Stock markets closed lower this week – Stock markets dropped this week mainly on interest rate fears. Minutes from the last Fed meeting were released on Wednesday. They showed that some Fed members supported a ½% rate hike, rather than the ¼% hike the Fed settled on. Other comments suggested that the Fed expected continued strength in the economy and intended to do more rate hikes and raise rates quicker than previously expected in order to keep the economy from overheating and curb inflation. First-quarter corporate profit reporting season starts next week. Analysts expect them to exceed expectations. New unemployment claims continue to hit 60-year lows. Treasury yields and mortgage rates are continuing to climb as well. While higher rates seem concerning, and they are, rates rise when the economy is strong and fall when it is not, so increasing rates point to strength in the economy.
The Dow Jones Industrial Average closed the week at 34,721.12, down 0.3% from 34,818.25 last week. It's down 4.5% year-to-date.
The S&P 500 closed the week at 4,488.28, down 1.3% from 4,545.86 last week. The S&P is down 5.8% year-to-date.
The NASDAQ closed the week at 13,711.00, down 3.9% from 14,261.50 last week. It is down 12.4%, year-to-date.
U.S. Treasury bond yields - The 10-year treasury bond closed the week yielding 2.72%, up from 2.38% last week. The 30-year treasury bond yield ended the week at 2.76%, up from 2.44% last week. We watch bond yields because mortgage rates often follow treasury bond yields.
Mortgage rates – Home mortgage rates continued to increase this week. Freddie Mac Primary Mortgage Survey reported that mortgage rates as of April 7, 2022, for the most popular loan products were as follows:
The 30-year fixed mortgage rate was 4.72%, up from 4.67% last week.
The 15-year fixed was 3.91% up from 3.83% last week.
The 5-year ARM was 3.56%, up from 3.50% last week.
Initial Jobless Claims
Initial Jobless Claims for the week ending April 2nd fell -5k to 166k, hitting the lowest level since 1968. Initial filings continue to grind lower, down in six of the past seven weeks, as the labor market continues to tighten. Continuing claims, which lag by a week, rose 17k to 1.52mln for the week ending March 25th. They are now up 191k over the past two weekly reports after hitting their lowest level since 1970. In a note accompanying the release, the BLS noted that they are now reverting to their pre-pandemic seasonal adjustment methodology. The seasonal adjustment factor has historically been multiplicative but was reasonably changed during the pandemic to be additive.
The MBA weekly mortgage applications index declined by -6.3% for the week ending April 1st. Purchase applications decreased by -3.0% and were -9.0% lower than the same week last year. Refinance applications declined by -10.0% and were -62.0% lower vs. the same week a year ago. "Mortgage application volume continues to decline due to rapidly rising mortgage rates, as financial markets expect significantly tighter monetary policy in the coming months. The 30-year fixed mortgage rate increased for the fourth consecutive week to 4.90 percent and is now more than 1.5 percentage points higher than a year ago. As higher rates reduce the incentive to refinance, application volume dropped to its lowest level since the spring of 2019. The refinance share of all applications dipped to 38.8 percent, down from 51 percent a year ago," said Joel Kan, MBA's Associate Vice President of Economic and Industry Forecasting. "The hot job market and rapid wage growth continue to support housing demand, despite the surge in rates and swift home-price appreciation. However, insufficient for-sale inventory is restraining purchase activity. Additionally, the elevated average purchase loan size, and steeper 8 percent drop in FHA purchase applications, are both indicative of first-time buyers being disproportionately impacted by supply and affordability challenges."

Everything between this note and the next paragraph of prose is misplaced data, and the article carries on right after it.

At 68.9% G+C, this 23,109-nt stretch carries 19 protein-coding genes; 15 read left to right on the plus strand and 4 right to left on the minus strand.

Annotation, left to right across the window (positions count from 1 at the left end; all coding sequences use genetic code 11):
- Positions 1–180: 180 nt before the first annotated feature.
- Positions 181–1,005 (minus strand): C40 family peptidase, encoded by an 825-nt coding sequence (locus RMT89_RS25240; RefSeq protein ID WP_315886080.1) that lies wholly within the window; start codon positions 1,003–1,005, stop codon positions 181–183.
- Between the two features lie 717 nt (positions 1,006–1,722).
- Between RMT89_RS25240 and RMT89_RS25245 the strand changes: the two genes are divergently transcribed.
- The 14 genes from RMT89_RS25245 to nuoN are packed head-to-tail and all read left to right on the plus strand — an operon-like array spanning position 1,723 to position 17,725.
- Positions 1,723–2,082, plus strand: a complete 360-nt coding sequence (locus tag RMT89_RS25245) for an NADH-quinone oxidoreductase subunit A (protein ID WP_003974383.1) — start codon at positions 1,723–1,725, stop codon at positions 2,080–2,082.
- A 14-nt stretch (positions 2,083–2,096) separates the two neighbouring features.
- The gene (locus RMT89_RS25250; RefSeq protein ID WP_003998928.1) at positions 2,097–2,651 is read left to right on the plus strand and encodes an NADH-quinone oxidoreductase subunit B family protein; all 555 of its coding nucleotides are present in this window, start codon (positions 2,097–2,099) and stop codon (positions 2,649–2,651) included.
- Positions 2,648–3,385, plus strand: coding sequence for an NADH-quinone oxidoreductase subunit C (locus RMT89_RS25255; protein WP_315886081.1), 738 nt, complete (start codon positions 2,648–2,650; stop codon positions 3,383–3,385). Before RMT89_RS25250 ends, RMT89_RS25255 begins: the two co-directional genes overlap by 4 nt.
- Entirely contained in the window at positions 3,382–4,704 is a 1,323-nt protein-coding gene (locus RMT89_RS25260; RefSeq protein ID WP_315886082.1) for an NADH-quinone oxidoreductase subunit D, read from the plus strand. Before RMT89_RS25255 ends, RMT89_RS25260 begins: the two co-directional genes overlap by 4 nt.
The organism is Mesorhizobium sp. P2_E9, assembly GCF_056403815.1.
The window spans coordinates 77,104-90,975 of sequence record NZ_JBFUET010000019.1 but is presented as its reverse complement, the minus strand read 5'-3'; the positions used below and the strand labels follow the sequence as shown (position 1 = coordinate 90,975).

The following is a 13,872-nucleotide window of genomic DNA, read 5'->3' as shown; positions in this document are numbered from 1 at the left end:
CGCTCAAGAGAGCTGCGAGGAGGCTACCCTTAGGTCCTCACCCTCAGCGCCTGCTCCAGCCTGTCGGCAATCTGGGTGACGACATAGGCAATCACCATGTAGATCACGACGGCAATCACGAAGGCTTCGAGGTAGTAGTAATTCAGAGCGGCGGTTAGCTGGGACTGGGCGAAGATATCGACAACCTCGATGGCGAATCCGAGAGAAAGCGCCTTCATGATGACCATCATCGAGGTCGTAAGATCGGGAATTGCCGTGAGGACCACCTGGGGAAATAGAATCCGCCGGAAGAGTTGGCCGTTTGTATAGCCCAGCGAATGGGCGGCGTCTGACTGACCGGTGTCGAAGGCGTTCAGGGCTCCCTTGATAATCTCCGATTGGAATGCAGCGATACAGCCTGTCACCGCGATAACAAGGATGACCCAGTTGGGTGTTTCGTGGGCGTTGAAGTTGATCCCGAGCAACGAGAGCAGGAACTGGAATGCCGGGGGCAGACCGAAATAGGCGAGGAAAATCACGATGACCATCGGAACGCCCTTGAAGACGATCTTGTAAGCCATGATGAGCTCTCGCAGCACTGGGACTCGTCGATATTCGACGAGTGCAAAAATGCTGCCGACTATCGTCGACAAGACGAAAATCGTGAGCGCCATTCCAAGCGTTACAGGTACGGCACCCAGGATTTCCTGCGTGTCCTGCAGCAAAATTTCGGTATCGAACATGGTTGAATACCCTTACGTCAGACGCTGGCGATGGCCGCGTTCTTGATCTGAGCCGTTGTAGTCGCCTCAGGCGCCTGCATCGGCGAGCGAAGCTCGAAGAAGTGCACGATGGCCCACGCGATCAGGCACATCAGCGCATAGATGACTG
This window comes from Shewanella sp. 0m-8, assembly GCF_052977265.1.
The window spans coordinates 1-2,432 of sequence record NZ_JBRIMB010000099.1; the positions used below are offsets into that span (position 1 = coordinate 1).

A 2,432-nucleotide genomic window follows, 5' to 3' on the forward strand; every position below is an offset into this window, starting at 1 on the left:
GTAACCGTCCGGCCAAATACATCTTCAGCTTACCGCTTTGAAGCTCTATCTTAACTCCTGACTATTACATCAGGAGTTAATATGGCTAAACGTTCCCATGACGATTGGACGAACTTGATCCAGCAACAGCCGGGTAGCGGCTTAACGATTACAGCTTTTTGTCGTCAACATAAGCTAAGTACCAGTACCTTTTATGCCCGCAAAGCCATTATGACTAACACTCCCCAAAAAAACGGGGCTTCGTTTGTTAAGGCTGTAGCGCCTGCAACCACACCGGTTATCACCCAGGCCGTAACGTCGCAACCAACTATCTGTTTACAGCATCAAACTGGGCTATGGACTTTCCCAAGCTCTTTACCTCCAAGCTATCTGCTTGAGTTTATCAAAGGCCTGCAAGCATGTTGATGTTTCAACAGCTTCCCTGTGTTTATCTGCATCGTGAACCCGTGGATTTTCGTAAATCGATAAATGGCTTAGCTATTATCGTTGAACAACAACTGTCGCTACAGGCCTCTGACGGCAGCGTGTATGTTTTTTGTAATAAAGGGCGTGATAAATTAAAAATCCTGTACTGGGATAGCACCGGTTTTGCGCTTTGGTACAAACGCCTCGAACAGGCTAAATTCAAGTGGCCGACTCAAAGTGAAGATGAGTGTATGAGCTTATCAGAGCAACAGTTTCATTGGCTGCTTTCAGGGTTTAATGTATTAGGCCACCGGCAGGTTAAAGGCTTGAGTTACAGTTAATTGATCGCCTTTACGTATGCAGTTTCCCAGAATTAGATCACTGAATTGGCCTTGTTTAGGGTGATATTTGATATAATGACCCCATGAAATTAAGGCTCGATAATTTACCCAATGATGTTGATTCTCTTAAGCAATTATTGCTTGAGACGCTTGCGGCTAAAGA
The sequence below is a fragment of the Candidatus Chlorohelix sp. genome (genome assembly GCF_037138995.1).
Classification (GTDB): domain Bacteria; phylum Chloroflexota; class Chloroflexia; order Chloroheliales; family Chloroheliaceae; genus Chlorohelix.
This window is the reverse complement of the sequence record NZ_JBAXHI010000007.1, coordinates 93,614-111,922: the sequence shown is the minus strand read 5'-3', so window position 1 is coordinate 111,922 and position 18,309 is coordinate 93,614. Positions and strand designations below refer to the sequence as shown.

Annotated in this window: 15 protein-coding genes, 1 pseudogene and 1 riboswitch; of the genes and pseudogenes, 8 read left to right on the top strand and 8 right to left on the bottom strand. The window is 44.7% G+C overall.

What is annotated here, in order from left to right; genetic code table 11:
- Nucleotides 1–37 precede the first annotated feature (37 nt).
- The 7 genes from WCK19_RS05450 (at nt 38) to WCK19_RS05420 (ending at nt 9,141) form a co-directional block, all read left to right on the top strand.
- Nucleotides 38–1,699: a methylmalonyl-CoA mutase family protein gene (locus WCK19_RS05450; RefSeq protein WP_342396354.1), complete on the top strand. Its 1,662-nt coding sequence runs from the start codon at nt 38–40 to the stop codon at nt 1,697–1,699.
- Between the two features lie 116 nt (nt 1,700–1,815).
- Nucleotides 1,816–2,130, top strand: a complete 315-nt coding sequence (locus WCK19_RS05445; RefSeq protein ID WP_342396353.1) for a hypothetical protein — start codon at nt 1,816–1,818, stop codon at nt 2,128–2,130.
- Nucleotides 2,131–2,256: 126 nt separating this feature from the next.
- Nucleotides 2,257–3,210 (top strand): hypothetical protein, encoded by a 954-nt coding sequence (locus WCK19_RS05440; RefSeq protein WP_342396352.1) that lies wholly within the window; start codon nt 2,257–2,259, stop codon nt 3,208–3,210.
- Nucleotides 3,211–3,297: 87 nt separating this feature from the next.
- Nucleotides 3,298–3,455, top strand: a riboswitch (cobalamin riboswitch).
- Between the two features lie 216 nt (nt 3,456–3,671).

ISM Services PMI
The ISM Services PMI rose 1.8 points to 58.3 from a prior 56.5. Among the headline's components, the business activity index rose only from 55.1 to 55.5 (second lowest since May 2020); new orders rose 4.0 to 60.1 (second lowest since February 2021); and employment bounced back 5.5 to 54.0 (three-month high). The only one to decline was the supplier delivery time index, down -2.8 to 63.4 and the lowest in a year. Unfortunately, that doesn't seem to have been reflected in input price pressures, as the prices index rose .7 to 83.8, only a tenth point under December's record high.
Imports and exports both rose a similar amount in February keeping the monthly trade deficit unchanged at $89.2bln. The trailing 12-month trade deficit climbed to $907bln, which is now the largest on record. In February, the exports were $228.6bln, a $4.1bln increase from January's exports (1.8% MoM, 19.9% YoY). Imports also increased by the same amount as exports ($4.1bln from January) to $317.8bln, bringing an overall 1.3% MoM and 23.1% YoY change. The decrease in goods by -1.0% to a deficit of $107.5bln, while services decreased by -5.6% with a remaining surplus of $18.3bln.